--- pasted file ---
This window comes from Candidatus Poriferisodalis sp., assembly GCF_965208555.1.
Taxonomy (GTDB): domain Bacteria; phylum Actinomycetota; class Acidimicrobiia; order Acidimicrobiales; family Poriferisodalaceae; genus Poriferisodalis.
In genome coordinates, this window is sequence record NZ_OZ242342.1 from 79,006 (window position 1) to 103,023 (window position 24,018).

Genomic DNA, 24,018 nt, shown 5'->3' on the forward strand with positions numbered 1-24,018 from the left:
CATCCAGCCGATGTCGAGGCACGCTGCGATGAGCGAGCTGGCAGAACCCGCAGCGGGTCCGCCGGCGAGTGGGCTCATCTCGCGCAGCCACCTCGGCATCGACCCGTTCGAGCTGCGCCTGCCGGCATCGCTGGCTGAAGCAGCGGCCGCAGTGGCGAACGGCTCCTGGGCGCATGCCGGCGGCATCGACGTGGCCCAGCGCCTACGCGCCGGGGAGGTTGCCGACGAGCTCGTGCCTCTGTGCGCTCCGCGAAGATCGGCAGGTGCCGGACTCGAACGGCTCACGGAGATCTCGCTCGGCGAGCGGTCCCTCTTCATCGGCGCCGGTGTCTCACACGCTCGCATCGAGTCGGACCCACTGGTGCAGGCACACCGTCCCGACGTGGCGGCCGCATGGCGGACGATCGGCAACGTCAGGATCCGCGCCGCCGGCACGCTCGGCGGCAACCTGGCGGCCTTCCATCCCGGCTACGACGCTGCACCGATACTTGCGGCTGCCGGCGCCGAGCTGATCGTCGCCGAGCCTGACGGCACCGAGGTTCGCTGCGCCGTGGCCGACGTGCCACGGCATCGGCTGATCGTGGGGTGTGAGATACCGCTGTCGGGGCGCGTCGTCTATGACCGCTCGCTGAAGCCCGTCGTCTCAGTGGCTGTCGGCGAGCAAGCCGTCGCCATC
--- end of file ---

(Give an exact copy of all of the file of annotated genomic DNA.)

This window comes from Candidatus Poriferisodalis sp., assembly GCF_965208555.1.
Taxonomy (GTDB): domain Bacteria; phylum Actinomycetota; class Acidimicrobiia; order Acidimicrobiales; family Poriferisodalaceae; genus Poriferisodalis.
In genome coordinates, this window is sequence record NZ_OZ242342.1 from 79,006 (window position 1) to 103,023 (window position 24,018).

Genomic DNA, 24,018 nt, shown 5'->3' on the forward strand with positions numbered 1-24,018 from the left:
CATCCAGCCGATGTCGAGGCACGCTGCGATGAGCGAGCTGGCAGAACCCGCAGCGGGTCCGCCGGCGAGTGGGCTCATCTCGCGCAGCCACCTCGGCATCGACCCGTTCGAGCTGCGCCTGCCGGCATCGCTGGCTGAAGCAGCGGCCGCAGTGGCGAACGGCTCCTGGGCGCATGCCGGCGGCATCGACGTGGCCCAGCGCCTACGCGCCGGGGAGGTTGCCGACGAGCTCGTGCCTCTGTGCGCTCCGCGAAGATCGGCAGGTGCCGGACTCGAACGGCTCACGGAGATCTCGCTCGGCGAGCGGTCCCTCTTCATCGGCGCCGGTGTCTCACACGCTCGCATCGAGTCGGACCCACTGGTGCAGGCACACCGTCCCGACGTGGCGGCCGCATGGCGGACGATCGGCAACGTCAGGATCCGCGCCGCCGGCACGCTCGGCGGCAACCTGGCGGCCTTCCATCCCGGCTACGACGCTGCACCGATACTTGCGGCTGCCGGCGCCGAGCTGATCGTCGCCGAGCCTGACGGCACCGAGGTTCGCTGCGCCGTGGCCGACGTGCCACGGCATCGGCTGATCGTGGGGTGTGAGATACCGCTGTCGGGGCGCGTCGTCTATGACCGCTCGCTGAAGCCCGTCGTCTCAGTGGCTGTCGGCGAGCAAGCCGTCGCCATC